By many measures, the Dodgers were an outstanding team last season.
They won their sixth straight NL West title. They made it to the World Series for the second year in a row. Their hitters led the majors in park-adjusted offense, while their starting rotation ranked in the top three by both park-adjusted ERA and fielding-independent metrics. They scored 194 more runs than their opponents, by far the best run differential in the majors — a number so impressive, their expected record would have produced 103 wins.
And yet, the 2018 season felt disappointing, for multiple reasons. The Dodgers won 11 fewer games than you'd expect when glancing at their run differential, eking out that NL West crown only by beating the Rockies in a one-game playoff. They were haunted by some of the same bugaboos that have plagued the team for much of this six-year run, with a 22-22 record in one-run games highlighting their struggles in high-leverage situations.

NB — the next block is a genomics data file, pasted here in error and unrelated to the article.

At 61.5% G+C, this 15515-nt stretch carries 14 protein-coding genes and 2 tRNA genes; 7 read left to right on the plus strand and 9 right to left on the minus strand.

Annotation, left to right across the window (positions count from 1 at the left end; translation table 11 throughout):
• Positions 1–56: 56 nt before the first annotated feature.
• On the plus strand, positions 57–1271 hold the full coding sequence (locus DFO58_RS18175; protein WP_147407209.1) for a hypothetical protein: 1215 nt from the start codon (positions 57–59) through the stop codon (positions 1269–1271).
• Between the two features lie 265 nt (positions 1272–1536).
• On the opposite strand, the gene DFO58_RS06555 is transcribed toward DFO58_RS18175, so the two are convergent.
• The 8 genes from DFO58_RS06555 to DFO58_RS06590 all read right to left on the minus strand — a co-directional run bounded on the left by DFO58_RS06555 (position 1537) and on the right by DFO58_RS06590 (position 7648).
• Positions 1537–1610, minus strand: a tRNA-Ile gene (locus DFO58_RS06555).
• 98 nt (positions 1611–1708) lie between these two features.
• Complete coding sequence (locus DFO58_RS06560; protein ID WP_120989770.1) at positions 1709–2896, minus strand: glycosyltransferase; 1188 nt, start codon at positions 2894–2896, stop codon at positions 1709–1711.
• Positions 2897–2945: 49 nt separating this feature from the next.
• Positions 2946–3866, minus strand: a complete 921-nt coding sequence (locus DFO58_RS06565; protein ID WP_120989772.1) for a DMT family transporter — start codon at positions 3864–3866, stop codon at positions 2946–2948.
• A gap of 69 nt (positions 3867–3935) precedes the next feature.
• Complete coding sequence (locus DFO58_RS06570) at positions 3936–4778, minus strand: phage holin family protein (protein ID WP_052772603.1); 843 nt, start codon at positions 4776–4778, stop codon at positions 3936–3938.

So what went wrong? The answer lies in a combination of bad luck and flawed roster building that got exposed at the worst possible times.
Relief pitching has been the team's Achilles' heel for much of this close-but-no-cigar era. While Kenley Jansen has held down the fort as one of the best closers in the league, his bullpen running mates have frequently ranged from mediocre to downright flammable. That wasn't the case in 2018. While the Dodgers' pen wasn't elite last season, it did finish 13th in the majors in park-adjusted ERA. When you've got the best offense in baseball, a top-three rotation, a deep bench, and a pen that's a tick better than league average, you'd typically expect great things to happen.